Olympika: The International Journal of Olympic Studies invites graduate students to write a journal article review for its next volume (Vol. 30, 2021). Interested reviewers are encouraged to consult with the Journal Article Review Editor before writing an article review. A list of pre-approved articles will be provided to consult upon request. Olympika is particularly interested in reviews of articles that are concerned with the socio-cultural impact of the Covid-19 pandemic on the Olympic Games.
Call for Papers | “Inclusivity, Togetherness, Community, and the Sociology of Sport in a Post(?)-Covid World”, the 2021 Annual Conference for the North American Society for the Sociology of...
For this year’s NASSS conference – as we attempt to come together in-person in the spirit of inclusivity, togetherness and community – we welcome papers on any aspect of sport and physical culture as observed through a sociological lens. We would be particularly interested to receive submissions that explore sport and physical culture related to ideas around community, reconciliation, partnerships, relationships, equity, social inclusion, diversity, participation, and the indelible human spirit.
Call for Papers | “Lockdown Leisure”, Special issue of Leisure Studies | Call ends February 7, 2022
The special issues explores the medium to long-term impacts of lockdowns, drawing inspiration from Ken Roberts’ ‘Lock down leisure in Britain’ (Leisure Studies 39(5): 617-628), but other questions emerge. These include: How have socially distanced, isolated and bubbled sociality affected leisure? How might leisure lives have been ‘sanitised’ through the lockdown? How have these issues affected different demographics in different ways? How have new leisure providers developed and what does this mean for older providers? How do these trends pan out internationally?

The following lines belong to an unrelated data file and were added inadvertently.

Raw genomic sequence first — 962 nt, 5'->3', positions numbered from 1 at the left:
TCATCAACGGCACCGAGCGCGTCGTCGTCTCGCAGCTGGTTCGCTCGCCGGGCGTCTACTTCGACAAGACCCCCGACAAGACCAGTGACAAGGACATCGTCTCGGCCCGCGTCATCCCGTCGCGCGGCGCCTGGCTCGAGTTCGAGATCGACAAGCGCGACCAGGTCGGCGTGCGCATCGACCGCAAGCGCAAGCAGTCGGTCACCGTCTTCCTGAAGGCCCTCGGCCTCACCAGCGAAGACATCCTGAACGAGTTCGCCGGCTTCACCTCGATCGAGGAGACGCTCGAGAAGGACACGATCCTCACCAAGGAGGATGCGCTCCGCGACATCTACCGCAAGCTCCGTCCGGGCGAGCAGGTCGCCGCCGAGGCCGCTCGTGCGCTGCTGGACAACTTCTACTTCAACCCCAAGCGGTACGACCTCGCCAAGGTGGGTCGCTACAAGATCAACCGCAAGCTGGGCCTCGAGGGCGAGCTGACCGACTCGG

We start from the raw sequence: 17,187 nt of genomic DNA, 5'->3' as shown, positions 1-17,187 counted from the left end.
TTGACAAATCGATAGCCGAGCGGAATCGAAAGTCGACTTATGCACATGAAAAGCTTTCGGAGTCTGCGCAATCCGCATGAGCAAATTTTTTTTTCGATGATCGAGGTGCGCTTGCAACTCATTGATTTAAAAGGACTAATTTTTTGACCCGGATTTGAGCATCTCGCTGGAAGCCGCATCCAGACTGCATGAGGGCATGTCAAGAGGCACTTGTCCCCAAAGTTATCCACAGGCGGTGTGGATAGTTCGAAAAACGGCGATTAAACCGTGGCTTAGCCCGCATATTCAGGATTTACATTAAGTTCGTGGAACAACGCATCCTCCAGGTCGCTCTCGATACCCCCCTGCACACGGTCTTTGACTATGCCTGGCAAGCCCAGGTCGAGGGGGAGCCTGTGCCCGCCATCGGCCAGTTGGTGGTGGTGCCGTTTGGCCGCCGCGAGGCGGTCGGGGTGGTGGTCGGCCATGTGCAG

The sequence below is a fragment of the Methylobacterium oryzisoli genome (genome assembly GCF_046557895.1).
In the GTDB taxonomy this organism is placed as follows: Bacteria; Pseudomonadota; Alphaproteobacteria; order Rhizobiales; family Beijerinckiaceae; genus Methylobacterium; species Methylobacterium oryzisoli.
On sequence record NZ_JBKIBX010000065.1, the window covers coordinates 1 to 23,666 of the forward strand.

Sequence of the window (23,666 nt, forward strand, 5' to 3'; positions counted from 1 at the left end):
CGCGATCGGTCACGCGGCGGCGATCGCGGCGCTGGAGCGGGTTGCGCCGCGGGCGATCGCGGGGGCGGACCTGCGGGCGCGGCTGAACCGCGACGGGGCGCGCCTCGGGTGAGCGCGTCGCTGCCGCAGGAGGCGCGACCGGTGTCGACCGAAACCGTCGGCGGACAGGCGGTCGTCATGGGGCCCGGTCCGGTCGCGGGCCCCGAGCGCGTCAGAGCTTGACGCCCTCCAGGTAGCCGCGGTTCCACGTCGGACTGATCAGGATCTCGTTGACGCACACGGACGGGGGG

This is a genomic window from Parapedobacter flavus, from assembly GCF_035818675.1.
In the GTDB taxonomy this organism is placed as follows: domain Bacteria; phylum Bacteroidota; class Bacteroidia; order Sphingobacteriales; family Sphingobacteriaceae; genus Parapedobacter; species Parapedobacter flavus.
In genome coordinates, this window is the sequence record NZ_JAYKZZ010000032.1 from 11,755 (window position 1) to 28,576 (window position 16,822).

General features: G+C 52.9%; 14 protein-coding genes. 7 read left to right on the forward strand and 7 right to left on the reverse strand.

Call for Papers | “Experiences and Future Challenges of COVID-19 Pandemic”, the 10th International Symposium on Youth Sport | University of Ljubljana, Slovenia, September 26, 2021. Call ends May...
Welcome to the 10th International Symposium on Youth Sport in Ljubljana or on-line. The main goal of the Youth Sport 2021 conference is to discuss on role of youth sport for society recovery after COVID-19 Pandemic. Exchanging findings and good practices on various aspects of youth sport will be an excellent platform for participants to discuss various topics. The conference is set as a complementary event to celebrate Slovenia’s presidency of the Council of EU.
Call for Papers | “Transformations and Transgressions: Explorations of ‘Restricted’ Leisure during COVID-19” | Special Issue of Annals of Leisure Research. Call ends March 1, 2021
We welcome cross-disciplinary, cross-cultural, cross-geographical submissions that explore a range of issues and diverse perspectives in order to contribute to the development of leisure theory, involving critical tourism and events studies, criminology, sociology, cultural and media studies, and other social science theoretical, methodological, and empirical entanglements. Indeed, what is considered 'transgressive' varies in different disciplines, cultures and societies.